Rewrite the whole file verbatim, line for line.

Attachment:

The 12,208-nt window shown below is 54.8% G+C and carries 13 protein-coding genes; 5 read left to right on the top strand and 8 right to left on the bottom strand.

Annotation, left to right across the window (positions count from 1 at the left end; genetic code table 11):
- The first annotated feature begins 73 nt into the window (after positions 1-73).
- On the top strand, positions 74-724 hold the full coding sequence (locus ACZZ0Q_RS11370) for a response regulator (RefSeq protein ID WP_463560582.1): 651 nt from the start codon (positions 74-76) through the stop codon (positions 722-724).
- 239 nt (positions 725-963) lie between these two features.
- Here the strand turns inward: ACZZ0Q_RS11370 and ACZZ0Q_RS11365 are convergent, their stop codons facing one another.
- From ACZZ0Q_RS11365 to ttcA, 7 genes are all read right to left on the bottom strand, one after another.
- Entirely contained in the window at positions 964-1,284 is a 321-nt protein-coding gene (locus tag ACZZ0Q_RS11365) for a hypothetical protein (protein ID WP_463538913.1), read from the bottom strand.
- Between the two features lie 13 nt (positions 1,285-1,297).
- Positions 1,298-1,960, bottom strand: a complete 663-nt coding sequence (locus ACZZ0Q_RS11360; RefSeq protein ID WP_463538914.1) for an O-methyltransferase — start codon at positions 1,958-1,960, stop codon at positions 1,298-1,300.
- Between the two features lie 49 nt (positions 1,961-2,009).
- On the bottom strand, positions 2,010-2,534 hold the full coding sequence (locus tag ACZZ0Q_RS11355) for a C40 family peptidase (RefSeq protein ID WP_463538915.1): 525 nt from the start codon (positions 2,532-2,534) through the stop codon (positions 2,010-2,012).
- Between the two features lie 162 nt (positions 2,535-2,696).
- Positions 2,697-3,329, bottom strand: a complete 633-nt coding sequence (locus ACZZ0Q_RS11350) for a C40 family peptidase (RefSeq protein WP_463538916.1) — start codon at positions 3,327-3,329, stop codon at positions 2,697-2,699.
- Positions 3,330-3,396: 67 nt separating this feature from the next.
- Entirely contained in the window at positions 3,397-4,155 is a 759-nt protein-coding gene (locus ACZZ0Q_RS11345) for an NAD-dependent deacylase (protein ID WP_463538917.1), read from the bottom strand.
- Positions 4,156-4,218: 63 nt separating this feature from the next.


The 12,208-nt window shown below is 54.8% G+C and carries 13 protein-coding genes; 5 read left to right on the top strand and 8 right to left on the bottom strand.

Annotation, left to right across the window (positions count from 1 at the left end; genetic code table 11):
- The first annotated feature begins 73 nt into the window (after positions 1-73).
- On the top strand, positions 74-724 hold the full coding sequence (locus ACZZ0Q_RS11370) for a response regulator (RefSeq protein ID WP_463560582.1): 651 nt from the start codon (positions 74-76) through the stop codon (positions 722-724).
- 239 nt (positions 725-963) lie between these two features.
- Here the strand turns inward: ACZZ0Q_RS11370 and ACZZ0Q_RS11365 are convergent, their stop codons facing one another.
- From ACZZ0Q_RS11365 to ttcA, 7 genes are all read right to left on the bottom strand, one after another.
- Entirely contained in the window at positions 964-1,284 is a 321-nt protein-coding gene (locus tag ACZZ0Q_RS11365) for a hypothetical protein (protein ID WP_463538913.1), read from the bottom strand.
- Between the two features lie 13 nt (positions 1,285-1,297).
- Positions 1,298-1,960, bottom strand: a complete 663-nt coding sequence (locus ACZZ0Q_RS11360; RefSeq protein ID WP_463538914.1) for an O-methyltransferase — start codon at positions 1,958-1,960, stop codon at positions 1,298-1,300.
- Between the two features lie 49 nt (positions 1,961-2,009).
- On the bottom strand, positions 2,010-2,534 hold the full coding sequence (locus tag ACZZ0Q_RS11355) for a C40 family peptidase (RefSeq protein ID WP_463538915.1): 525 nt from the start codon (positions 2,532-2,534) through the stop codon (positions 2,010-2,012).
- Between the two features lie 162 nt (positions 2,535-2,696).
- Positions 2,697-3,329, bottom strand: a complete 633-nt coding sequence (locus ACZZ0Q_RS11350) for a C40 family peptidase (RefSeq protein WP_463538916.1) — start codon at positions 3,327-3,329, stop codon at positions 2,697-2,699.
- Positions 3,330-3,396: 67 nt separating this feature from the next.
- Entirely contained in the window at positions 3,397-4,155 is a 759-nt protein-coding gene (locus ACZZ0Q_RS11345) for an NAD-dependent deacylase (protein ID WP_463538917.1), read from the bottom strand.
- Positions 4,156-4,218: 63 nt separating this feature from the next.